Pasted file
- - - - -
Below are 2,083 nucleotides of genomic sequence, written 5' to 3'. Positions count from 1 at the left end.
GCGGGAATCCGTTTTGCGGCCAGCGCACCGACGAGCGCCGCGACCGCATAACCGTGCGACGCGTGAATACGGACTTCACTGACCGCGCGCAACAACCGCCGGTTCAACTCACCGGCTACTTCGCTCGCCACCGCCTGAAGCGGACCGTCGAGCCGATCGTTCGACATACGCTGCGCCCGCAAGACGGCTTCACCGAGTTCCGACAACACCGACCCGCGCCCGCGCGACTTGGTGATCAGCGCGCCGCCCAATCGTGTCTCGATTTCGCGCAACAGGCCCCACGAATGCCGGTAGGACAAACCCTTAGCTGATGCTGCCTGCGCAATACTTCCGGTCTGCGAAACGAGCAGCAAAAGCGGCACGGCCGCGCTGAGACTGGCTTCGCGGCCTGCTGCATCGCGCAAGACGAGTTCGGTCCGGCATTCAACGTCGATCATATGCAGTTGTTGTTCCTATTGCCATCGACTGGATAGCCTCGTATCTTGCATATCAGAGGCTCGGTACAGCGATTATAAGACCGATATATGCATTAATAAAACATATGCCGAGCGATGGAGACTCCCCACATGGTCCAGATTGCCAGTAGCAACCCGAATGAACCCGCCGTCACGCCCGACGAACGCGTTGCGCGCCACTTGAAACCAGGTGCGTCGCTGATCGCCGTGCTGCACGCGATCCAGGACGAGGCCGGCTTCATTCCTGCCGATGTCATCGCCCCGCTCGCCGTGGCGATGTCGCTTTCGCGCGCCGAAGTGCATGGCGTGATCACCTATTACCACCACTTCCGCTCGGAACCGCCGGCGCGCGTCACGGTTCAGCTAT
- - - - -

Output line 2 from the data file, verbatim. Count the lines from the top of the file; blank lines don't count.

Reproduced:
GCGGGAATCCGTTTTGCGGCCAGCGCACCGACGAGCGCCGCGACCGCATAACCGTGCGACGCGTGAATACGGACTTCACTGACCGCGCGCAACAACCGCCGGTTCAACTCACCGGCTACTTCGCTCGCCACCGCCTGAAGCGGACCGTCGAGCCGATCGTTCGACATACGCTGCGCCCGCAAGACGGCTTCACCGAGTTCCGACAACACCGACCCGCGCCCGCGCGACTTGGTGATCAGCGCGCCGCCCAATCGTGTCTCGATTTCGCGCAACAGGCCCCACGAATGCCGGTAGGACAAACCCTTAGCTGATGCTGCCTGCGCAATACTTCCGGTCTGCGAAACGAGCAGCAAAAGCGGCACGGCCGCGCTGAGACTGGCTTCGCGGCCTGCTGCATCGCGCAAGACGAGTTCGGTCCGGCATTCAACGTCGATCATATGCAGTTGTTGTTCCTATTGCCATCGACTGGATAGCCTCGTATCTTGCATATCAGAGGCTCGGTACAGCGATTATAAGACCGATATATGCATTAATAAAACATATGCCGAGCGATGGAGACTCCCCACATGGTCCAGATTGCCAGTAGCAACCCGAATGAACCCGCCGTCACGCCCGACGAACGCGTTGCGCGCCACTTGAAACCAGGTGCGTCGCTGATCGCCGTGCTGCACGCGATCCAGGACGAGGCCGGCTTCATTCCTGCCGATGTCATCGCCCCGCTCGCCGTGGCGATGTCGCTTTCGCGCGCCGAAGTGCATGGCGTGATCACCTATTACCACCACTTCCGCTCGGAACCGCCGGCGCGCGTCACGGTTCAGCTAT